Markets for watershed protection services and improved livelihoods in India: a policy brief by Winrock International India

The study is based on a scoping study on ‘Developing Markets for Watershed Protection Services and Improved Livelihoods in India,’ which Winrock International India (WII), New Delhi, undertook as part of a larger international study being carried out by the International Institute for Environment and Development (IIED), London. 

The two states of Himachal Pradesh and Madhya Pradesh were the focus of this study. The study did not aim in any way to promote the development of markets for watershed protection services. It intended to explore primarily the potential and limits of a market-based approach, particularly in the context of other existing approaches such as regulation and collective action, and to identify areas where adoption of such an approach can benefit poor people.

The key findings of the study at various levels are –

Micro level -

  • De-linking of land and water rights has led to development of ‘embedded markets’ in some cases. But it is not very common. There is tremendous potential in this for addressing the issue of equity.

Meso level –

  • Traditional examples of inter-village cooperation exist, which closely resemble market arrangements. Much can be learned from these for developing more sophisticated mechanisms.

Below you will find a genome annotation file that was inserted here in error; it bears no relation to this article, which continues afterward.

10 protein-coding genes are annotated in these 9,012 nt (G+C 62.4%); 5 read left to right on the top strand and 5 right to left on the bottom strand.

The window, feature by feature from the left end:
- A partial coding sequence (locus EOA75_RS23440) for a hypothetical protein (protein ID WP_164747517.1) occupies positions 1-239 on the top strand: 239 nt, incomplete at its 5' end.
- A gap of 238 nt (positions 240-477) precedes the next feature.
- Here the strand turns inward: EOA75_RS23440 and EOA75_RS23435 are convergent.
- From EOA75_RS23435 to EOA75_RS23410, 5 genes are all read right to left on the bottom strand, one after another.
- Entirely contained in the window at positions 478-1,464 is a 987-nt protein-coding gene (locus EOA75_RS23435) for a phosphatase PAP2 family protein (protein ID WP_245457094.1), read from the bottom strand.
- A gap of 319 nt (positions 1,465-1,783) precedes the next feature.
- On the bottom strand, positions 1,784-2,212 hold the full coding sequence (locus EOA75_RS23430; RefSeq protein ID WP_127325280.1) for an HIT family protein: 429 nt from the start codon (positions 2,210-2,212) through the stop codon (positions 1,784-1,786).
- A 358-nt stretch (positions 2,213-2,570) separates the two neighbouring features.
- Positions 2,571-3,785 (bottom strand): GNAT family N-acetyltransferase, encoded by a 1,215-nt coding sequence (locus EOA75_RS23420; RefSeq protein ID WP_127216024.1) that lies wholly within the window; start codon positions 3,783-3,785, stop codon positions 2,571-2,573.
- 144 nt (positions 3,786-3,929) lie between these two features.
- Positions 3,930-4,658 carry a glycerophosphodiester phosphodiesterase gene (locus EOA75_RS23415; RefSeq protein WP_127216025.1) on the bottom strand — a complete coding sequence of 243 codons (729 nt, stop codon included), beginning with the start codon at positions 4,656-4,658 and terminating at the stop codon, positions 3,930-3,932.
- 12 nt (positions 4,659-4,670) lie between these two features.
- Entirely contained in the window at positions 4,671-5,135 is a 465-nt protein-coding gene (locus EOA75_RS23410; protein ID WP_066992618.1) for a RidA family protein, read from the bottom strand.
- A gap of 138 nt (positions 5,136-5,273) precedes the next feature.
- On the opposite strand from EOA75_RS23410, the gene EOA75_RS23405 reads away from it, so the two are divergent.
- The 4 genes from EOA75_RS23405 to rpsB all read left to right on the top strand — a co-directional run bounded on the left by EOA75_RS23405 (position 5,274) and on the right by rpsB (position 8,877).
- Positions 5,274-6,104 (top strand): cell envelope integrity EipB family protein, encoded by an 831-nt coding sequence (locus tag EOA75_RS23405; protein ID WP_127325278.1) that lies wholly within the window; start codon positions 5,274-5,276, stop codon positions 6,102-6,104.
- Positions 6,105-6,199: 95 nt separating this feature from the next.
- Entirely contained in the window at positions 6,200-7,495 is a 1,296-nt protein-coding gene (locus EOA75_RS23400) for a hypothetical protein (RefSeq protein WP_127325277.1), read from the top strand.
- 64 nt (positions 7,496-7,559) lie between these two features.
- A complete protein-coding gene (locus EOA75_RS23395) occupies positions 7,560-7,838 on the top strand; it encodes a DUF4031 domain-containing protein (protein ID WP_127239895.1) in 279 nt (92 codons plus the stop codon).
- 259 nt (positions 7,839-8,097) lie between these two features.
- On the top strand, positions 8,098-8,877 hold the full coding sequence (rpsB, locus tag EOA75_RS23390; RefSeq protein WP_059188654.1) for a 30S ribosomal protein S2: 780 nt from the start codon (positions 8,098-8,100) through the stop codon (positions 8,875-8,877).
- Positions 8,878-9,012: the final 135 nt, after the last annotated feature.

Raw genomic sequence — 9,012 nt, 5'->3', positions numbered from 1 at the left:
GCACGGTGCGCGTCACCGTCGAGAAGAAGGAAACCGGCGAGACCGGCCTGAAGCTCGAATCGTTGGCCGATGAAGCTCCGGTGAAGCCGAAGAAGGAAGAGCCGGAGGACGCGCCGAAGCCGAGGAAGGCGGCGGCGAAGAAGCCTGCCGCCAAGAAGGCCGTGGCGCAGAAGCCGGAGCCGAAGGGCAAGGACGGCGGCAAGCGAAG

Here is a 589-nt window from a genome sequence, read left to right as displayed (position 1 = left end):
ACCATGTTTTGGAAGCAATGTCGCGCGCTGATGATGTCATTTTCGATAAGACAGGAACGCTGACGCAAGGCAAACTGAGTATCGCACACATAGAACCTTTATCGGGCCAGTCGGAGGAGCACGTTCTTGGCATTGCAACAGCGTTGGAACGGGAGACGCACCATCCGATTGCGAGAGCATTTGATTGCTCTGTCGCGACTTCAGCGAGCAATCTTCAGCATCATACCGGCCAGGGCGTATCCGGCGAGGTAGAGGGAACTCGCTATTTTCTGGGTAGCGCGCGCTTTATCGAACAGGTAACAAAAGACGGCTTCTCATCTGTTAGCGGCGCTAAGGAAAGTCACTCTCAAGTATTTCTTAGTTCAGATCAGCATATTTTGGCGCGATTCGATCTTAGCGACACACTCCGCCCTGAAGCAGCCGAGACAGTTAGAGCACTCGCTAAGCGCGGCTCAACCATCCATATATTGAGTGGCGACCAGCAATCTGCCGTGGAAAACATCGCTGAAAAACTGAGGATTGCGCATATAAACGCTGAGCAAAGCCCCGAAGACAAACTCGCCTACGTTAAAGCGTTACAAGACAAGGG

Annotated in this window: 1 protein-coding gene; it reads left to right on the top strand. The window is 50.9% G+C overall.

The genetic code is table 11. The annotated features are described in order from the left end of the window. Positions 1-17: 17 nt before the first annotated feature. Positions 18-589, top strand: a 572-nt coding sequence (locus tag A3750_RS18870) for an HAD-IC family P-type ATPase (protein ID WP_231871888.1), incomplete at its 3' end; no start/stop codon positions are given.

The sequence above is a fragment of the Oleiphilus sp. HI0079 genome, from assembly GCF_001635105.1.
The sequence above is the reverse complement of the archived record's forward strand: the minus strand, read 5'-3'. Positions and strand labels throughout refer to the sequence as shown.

Macro level -

  • There is significant potential to develop mutually beneficial market-based mechanisms for watershed protection services between poor upstream communities and downstream beneficiaries (such as hydropower and municipal water supply agencies) in the medium to long term. Markets for environmental services are not necessarily anti-poor. Market mechanisms have the potential to promote equity and improved livelihoods;
  • Regulatory, participatory and market-based approaches can be complementary and combinations may be better than one approach alone;
  • Development of market mechanisms require greater scientific validation of upstream-downstream linkages and appropriate and transparent institutional mechanisms;
  • Environmental services traditionally under state control are considered as ‘public goods’. However, market-based approaches can often provide more cost-effective and efficient solutions to meet environmental goals by creating incentives for conservation.

Winrock International India (WII) is a non-profit organization working in the areas of natural resources management, clean energy and climate change.

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Post By: Rama Mani